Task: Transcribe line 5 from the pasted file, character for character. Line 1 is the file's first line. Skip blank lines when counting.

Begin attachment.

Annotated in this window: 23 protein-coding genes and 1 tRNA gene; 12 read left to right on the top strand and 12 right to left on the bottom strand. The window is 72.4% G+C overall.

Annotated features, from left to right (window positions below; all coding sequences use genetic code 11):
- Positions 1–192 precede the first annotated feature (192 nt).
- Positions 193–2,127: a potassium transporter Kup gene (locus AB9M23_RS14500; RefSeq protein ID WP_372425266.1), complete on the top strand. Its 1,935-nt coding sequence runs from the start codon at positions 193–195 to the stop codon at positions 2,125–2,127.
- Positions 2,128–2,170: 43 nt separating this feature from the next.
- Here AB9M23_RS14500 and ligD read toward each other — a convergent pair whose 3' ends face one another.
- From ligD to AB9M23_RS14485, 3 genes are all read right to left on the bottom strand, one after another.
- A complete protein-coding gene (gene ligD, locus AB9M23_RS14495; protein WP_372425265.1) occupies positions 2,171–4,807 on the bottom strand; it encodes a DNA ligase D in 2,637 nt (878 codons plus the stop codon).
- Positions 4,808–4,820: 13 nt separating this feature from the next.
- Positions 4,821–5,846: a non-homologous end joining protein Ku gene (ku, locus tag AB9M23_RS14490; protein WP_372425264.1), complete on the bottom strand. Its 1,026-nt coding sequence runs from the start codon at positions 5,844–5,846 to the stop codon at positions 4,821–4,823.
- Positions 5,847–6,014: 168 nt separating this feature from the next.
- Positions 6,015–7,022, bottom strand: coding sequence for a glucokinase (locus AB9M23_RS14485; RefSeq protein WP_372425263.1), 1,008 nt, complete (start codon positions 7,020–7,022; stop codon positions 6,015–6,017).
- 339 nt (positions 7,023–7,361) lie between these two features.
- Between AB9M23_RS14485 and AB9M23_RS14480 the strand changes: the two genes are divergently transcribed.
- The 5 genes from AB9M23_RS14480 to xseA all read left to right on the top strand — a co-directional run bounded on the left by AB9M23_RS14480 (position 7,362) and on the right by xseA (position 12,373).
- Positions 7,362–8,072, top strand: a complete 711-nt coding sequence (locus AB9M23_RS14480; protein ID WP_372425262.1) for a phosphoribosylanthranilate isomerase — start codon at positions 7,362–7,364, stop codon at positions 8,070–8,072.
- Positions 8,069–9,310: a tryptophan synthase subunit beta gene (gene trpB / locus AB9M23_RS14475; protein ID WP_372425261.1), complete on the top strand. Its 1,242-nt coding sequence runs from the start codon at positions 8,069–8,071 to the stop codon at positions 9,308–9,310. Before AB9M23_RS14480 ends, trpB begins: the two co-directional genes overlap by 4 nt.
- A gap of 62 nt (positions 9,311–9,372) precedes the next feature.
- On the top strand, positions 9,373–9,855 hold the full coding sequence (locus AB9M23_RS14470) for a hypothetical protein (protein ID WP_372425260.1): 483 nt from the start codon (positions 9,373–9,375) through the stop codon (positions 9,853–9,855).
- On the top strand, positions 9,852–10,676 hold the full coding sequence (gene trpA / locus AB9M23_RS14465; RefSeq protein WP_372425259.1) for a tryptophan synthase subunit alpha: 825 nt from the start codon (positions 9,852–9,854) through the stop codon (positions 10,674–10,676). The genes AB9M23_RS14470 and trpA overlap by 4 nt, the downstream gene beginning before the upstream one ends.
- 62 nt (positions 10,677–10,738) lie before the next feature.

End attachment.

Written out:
- Positions 2,128–2,170: 43 nt separating this feature from the next.